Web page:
Denis Coderre doesn’t mind if Montrealers drink a little bit later. Inspired by Nuit Blanche, he’s calling for proposals on how to allow bars in certain areas to have a closing time of 6am, a full three hours past what it is now.
My initial reaction was surprise. It’s no secret that I’m not the biggest Coderre fan, but letting Montreal bars stay open later is damn cool and something I’ve been hoping would happen for years.
My next thought was one of support for this plan because it makes total sense. Why clog up our streets with a mass exodus of uprooted partiers when you can let people trickle home drunk instead?
Before getting clever and saying that the only downside was for whomever gets royalties from that kinda annoying 90s song Closing Time (I like the Leonard Cohen version better) and calling it a day, I decided to speak with a few people directly affected.
Christine Rigby, who has been bartending for the past 15 years, isn’t sure if the benefits of this idea will outweigh the cons.
“Coderre’s romantic fantasy of allowing people to prolong indulgence as part of the Montreal joie de vivre,” she speculates, “was born of his very controlled experience of the recent Nuit Blanche event. The reality of day to day city life where bars are open until 6am might be escaping him.”
Rigby wonders if the project’s purported economic benefits may not materialize if operating costs and salaries increase to stay open longer while the clientele during the extra hours is significantly smaller. She also questions the public security benefits:
“Anyone who has worked in service,” Rigby argues, “can tell you that people who misbehave when they leave the bars will do so regardless of what time it is.
But she doesn’t rule out that Corerre’s idea may end up working. We just need to be cautious about it.
“I imagine that the experiment is worth trying and that time will tell,” she says, “but overall, once you look past the basic frat boy notion that it’s an ‘awesome’ idea, because who doesn’t want to party all night, the reality is much more complicated and may have less than desirable results.”
But everyone doesn’t go home at 3am under the current setup. Montreal is already home to a vibrant underground after hours scene. Some larger licensed venues stop selling booze at 3am like bars or they don’t sell it at all and others are, well, more underground.
If regular bars remain open until six, it will undoubtedly affect the after hours scene. But it doesn’t necessarily mean the scene will die.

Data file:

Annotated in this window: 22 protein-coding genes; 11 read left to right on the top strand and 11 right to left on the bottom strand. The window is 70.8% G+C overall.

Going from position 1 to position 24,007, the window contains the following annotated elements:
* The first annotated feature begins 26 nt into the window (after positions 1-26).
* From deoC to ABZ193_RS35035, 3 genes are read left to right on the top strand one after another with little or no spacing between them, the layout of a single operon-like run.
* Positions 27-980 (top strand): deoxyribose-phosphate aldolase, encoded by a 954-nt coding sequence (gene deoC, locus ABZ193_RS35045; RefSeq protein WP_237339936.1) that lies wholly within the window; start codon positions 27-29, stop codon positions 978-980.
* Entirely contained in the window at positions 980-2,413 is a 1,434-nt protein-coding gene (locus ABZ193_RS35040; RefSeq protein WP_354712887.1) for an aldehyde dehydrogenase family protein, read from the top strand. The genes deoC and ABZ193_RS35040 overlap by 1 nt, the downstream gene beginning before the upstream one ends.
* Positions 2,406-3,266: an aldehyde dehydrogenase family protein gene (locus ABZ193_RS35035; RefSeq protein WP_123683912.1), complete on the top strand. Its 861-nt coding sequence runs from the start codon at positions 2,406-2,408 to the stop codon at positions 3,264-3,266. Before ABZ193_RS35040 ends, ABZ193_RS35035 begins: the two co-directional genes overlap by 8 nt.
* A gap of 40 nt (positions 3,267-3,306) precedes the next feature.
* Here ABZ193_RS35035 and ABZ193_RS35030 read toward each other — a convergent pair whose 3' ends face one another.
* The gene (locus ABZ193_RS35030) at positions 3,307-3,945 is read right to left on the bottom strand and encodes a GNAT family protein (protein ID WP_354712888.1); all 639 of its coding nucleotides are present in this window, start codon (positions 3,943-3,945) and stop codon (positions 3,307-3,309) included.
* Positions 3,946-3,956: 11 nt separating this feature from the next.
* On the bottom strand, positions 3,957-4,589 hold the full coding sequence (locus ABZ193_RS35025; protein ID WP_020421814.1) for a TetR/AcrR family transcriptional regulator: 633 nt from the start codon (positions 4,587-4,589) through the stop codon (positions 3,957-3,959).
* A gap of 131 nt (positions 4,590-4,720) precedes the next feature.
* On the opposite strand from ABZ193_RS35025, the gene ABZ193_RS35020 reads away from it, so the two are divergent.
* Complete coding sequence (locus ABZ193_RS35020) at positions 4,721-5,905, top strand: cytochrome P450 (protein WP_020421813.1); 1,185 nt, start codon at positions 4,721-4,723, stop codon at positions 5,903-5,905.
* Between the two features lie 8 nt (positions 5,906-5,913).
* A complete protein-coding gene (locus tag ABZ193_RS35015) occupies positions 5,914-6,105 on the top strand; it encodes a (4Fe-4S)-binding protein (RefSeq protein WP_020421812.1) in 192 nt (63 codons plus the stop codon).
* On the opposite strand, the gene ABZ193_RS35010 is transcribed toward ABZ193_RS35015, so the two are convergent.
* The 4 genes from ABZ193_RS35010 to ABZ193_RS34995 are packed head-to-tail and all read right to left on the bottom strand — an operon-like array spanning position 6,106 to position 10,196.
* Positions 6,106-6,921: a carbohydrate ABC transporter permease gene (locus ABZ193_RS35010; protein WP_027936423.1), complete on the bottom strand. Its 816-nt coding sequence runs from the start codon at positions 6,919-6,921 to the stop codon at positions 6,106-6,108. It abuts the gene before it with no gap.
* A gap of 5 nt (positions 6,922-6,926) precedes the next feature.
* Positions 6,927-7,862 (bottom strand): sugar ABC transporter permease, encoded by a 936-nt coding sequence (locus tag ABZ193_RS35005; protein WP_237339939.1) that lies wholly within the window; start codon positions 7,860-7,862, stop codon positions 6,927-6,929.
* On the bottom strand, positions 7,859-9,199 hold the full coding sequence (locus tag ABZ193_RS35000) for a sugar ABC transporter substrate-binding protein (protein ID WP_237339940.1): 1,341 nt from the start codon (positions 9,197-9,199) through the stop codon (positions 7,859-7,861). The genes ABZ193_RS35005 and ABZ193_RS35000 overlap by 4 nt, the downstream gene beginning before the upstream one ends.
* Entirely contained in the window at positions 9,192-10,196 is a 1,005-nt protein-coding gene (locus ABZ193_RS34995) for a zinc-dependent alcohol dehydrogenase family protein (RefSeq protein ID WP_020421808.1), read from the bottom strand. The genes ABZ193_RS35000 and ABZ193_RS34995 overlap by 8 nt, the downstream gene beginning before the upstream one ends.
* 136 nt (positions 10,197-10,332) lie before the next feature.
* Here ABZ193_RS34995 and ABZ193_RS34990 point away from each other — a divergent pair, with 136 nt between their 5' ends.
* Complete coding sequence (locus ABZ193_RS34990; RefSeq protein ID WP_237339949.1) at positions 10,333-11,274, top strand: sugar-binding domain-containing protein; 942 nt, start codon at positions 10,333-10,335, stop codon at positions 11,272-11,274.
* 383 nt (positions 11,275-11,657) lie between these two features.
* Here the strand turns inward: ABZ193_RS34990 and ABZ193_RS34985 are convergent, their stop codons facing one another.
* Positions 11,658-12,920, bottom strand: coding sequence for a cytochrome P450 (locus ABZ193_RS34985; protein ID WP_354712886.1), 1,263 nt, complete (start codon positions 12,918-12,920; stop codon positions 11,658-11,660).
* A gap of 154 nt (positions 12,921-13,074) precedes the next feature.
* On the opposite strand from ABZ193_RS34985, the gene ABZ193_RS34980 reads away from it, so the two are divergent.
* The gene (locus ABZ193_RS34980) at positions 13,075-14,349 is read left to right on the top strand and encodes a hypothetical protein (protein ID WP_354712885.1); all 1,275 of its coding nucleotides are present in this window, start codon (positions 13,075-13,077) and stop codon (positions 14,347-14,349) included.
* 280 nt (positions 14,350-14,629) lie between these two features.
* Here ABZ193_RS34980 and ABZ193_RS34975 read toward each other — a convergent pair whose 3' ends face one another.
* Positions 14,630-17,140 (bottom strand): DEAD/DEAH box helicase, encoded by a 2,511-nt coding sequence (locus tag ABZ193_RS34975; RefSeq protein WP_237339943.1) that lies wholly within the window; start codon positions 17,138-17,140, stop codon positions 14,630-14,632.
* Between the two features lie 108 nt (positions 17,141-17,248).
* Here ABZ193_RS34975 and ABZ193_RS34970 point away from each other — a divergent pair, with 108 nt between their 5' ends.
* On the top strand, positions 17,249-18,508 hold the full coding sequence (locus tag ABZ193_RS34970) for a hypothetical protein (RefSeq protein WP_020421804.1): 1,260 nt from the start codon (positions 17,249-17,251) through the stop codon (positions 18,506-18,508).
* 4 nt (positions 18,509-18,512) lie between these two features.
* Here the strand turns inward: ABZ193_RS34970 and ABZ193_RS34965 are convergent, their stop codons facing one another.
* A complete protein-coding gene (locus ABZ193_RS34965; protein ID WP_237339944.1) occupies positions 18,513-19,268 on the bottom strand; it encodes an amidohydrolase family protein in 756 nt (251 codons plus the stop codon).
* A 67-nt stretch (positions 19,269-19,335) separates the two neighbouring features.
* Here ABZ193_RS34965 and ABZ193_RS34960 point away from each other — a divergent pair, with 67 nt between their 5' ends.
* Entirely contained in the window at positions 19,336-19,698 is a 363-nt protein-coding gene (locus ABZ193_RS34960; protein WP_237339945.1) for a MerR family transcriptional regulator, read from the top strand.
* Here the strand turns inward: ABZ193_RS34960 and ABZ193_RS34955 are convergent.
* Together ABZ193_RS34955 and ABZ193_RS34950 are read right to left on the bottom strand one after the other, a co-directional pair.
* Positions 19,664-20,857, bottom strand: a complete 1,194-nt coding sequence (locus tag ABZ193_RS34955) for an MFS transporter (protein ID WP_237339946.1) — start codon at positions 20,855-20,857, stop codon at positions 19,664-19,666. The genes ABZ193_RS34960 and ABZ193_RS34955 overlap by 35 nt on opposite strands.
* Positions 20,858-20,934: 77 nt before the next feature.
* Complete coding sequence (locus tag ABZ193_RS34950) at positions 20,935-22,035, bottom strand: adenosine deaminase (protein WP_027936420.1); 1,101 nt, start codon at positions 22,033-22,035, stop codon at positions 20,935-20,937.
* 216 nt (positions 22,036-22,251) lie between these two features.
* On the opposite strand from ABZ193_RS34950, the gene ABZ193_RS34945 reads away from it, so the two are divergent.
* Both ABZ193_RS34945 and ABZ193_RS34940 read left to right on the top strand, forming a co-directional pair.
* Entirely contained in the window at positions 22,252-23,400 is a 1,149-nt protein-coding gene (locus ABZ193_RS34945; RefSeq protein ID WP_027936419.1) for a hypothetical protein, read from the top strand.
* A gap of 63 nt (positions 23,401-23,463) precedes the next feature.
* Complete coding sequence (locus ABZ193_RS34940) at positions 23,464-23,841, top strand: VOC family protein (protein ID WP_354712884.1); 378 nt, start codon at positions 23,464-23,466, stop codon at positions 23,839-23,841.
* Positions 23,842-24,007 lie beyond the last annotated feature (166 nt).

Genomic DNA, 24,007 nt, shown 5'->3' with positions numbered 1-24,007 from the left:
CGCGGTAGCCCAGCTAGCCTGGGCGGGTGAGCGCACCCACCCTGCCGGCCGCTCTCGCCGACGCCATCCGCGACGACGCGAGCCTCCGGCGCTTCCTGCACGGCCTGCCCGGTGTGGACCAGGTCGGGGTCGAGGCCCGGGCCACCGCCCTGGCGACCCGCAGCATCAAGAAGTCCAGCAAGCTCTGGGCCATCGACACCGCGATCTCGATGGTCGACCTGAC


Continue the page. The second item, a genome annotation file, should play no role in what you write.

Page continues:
“I think this scene will always be alive,” says afterhours DJ Matteo Grondini, “because it lives on the margins of society. Artists will always have loft parties, trying to live away from the disco-malls.”
Grondini doesn’t feel, however, that police tactics towards unlicensed after hours events will change with an extension of regular bar hours.
“There already is a huge crackdown on illegal venues,” he observed, “I don’t see why they would tolerate them in the future.”
While he admits bars staying open later may attract some of the clientele currently extending their evening elsewhere, Grondini thinks that it really depends on where the 6am closing time is permitted.
“If this pilot project only goes into effect in the Quartier de spectacles and Crescent area, caters only to tourists and is limited to big clubs with 3000 square foot dance floors,” he speculated, “I guess there will still be a market for smaller, illegal afterhours. In fact, that’s what worries me the most. That this project doesn’t cater to the crowd that’s actually going to illegal afterhours but creates another class of consumers who never felt the need to go to bed drunk at 7am.”
The parts of town where this will be permitted is just one of the details that needs to be ironed out. Grondini asked how this will affect bar opening hours, currently legal as of 8am, and the fact that liquor regulation is actually a provincial matter, so Coderre would need to work with Quebec to make it happen.
“We know too little about this possible project to have an opinion on it,” Grondini said. And I agree.
How will this affect taxis, residents, police and others. Will the metro stay open 24 hours on the weekend? I think it should, but given Coderre’s admitted fondness for the taxi industry, I’d be surprised.
But then again, this whole idea caught me by surprise. I still think we should be excited by the prospect, but the true success of such a project is in the details.
UPDATE: The pilot project will go ahead for a few weeks this summer on St-Denis below Sherbrooke and Crescent Street. While certain bars will remain open until 6am, alcohol sales will stop at 3am for this initial phase.
* photos by Catalin Croitoru